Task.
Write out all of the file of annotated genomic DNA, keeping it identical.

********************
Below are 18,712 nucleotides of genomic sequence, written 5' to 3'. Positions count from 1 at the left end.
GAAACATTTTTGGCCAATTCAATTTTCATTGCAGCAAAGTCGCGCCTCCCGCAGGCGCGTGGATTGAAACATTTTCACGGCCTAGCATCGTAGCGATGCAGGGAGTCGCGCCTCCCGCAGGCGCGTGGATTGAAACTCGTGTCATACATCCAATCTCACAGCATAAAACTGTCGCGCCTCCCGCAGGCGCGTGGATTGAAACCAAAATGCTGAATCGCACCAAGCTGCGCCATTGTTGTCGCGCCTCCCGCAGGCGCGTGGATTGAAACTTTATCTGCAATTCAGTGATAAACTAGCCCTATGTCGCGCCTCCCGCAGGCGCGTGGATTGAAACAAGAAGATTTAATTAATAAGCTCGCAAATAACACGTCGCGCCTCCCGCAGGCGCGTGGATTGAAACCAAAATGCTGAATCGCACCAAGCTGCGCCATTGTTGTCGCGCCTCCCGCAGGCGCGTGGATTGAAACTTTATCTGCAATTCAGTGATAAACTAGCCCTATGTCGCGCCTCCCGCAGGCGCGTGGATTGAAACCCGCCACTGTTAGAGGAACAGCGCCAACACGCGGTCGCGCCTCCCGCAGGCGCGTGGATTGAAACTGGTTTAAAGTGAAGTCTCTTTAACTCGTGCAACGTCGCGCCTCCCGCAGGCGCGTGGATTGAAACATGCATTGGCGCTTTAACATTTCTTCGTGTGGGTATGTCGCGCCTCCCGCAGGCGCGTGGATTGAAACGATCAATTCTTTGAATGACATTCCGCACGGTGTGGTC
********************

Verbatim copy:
Below are 18,712 nucleotides of genomic sequence, written 5' to 3'. Positions count from 1 at the left end.
GAAACATTTTTGGCCAATTCAATTTTCATTGCAGCAAAGTCGCGCCTCCCGCAGGCGCGTGGATTGAAACATTTTCACGGCCTAGCATCGTAGCGATGCAGGGAGTCGCGCCTCCCGCAGGCGCGTGGATTGAAACTCGTGTCATACATCCAATCTCACAGCATAAAACTGTCGCGCCTCCCGCAGGCGCGTGGATTGAAACCAAAATGCTGAATCGCACCAAGCTGCGCCATTGTTGTCGCGCCTCCCGCAGGCGCGTGGATTGAAACTTTATCTGCAATTCAGTGATAAACTAGCCCTATGTCGCGCCTCCCGCAGGCGCGTGGATTGAAACAAGAAGATTTAATTAATAAGCTCGCAAATAACACGTCGCGCCTCCCGCAGGCGCGTGGATTGAAACCAAAATGCTGAATCGCACCAAGCTGCGCCATTGTTGTCGCGCCTCCCGCAGGCGCGTGGATTGAAACTTTATCTGCAATTCAGTGATAAACTAGCCCTATGTCGCGCCTCCCGCAGGCGCGTGGATTGAAACCCGCCACTGTTAGAGGAACAGCGCCAACACGCGGTCGCGCCTCCCGCAGGCGCGTGGATTGAAACTGGTTTAAAGTGAAGTCTCTTTAACTCGTGCAACGTCGCGCCTCCCGCAGGCGCGTGGATTGAAACATGCATTGGCGCTTTAACATTTCTTCGTGTGGGTATGTCGCGCCTCCCGCAGGCGCGTGGATTGAAACGATCAATTCTTTGAATGACATTCCGCACGGTGTGGTC